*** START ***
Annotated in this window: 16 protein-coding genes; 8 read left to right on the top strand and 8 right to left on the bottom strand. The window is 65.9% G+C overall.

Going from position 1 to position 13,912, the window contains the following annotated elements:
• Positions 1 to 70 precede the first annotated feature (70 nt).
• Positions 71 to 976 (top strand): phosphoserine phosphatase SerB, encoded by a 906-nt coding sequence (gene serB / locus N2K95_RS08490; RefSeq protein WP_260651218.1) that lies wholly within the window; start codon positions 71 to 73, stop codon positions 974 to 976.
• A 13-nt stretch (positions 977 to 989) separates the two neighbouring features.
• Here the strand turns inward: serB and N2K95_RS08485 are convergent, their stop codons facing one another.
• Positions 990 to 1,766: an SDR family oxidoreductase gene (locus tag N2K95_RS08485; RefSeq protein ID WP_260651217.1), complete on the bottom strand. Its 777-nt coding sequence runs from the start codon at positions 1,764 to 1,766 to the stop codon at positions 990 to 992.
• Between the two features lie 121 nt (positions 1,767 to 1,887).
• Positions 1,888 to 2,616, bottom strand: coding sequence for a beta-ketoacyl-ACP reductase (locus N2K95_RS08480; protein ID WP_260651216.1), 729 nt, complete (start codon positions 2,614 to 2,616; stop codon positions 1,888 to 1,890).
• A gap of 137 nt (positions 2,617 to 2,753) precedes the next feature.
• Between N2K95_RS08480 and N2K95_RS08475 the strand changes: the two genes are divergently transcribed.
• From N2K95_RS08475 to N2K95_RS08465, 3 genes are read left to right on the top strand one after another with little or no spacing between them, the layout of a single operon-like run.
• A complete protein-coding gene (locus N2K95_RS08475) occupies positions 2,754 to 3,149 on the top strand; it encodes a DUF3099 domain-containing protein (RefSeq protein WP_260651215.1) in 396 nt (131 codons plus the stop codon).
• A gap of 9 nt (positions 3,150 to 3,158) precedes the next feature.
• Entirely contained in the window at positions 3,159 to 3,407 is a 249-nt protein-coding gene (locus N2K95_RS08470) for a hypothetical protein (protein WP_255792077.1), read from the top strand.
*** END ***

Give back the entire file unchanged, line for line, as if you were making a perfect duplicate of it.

Annotated in this window: 16 protein-coding genes; 8 read left to right on the top strand and 8 right to left on the bottom strand. The window is 65.9% G+C overall.

Going from position 1 to position 13,912, the window contains the following annotated elements:
• Positions 1 to 70 precede the first annotated feature (70 nt).
• Positions 71 to 976 (top strand): phosphoserine phosphatase SerB, encoded by a 906-nt coding sequence (gene serB / locus N2K95_RS08490; RefSeq protein WP_260651218.1) that lies wholly within the window; start codon positions 71 to 73, stop codon positions 974 to 976.
• A 13-nt stretch (positions 977 to 989) separates the two neighbouring features.
• Here the strand turns inward: serB and N2K95_RS08485 are convergent, their stop codons facing one another.
• Positions 990 to 1,766: an SDR family oxidoreductase gene (locus tag N2K95_RS08485; RefSeq protein ID WP_260651217.1), complete on the bottom strand. Its 777-nt coding sequence runs from the start codon at positions 1,764 to 1,766 to the stop codon at positions 990 to 992.
• Between the two features lie 121 nt (positions 1,767 to 1,887).
• Positions 1,888 to 2,616, bottom strand: coding sequence for a beta-ketoacyl-ACP reductase (locus N2K95_RS08480; protein ID WP_260651216.1), 729 nt, complete (start codon positions 2,614 to 2,616; stop codon positions 1,888 to 1,890).
• A gap of 137 nt (positions 2,617 to 2,753) precedes the next feature.
• Between N2K95_RS08480 and N2K95_RS08475 the strand changes: the two genes are divergently transcribed.
• From N2K95_RS08475 to N2K95_RS08465, 3 genes are read left to right on the top strand one after another with little or no spacing between them, the layout of a single operon-like run.
• A complete protein-coding gene (locus N2K95_RS08475) occupies positions 2,754 to 3,149 on the top strand; it encodes a DUF3099 domain-containing protein (RefSeq protein WP_260651215.1) in 396 nt (131 codons plus the stop codon).
• A gap of 9 nt (positions 3,150 to 3,158) precedes the next feature.
• Entirely contained in the window at positions 3,159 to 3,407 is a 249-nt protein-coding gene (locus N2K95_RS08470) for a hypothetical protein (protein WP_255792077.1), read from the top strand.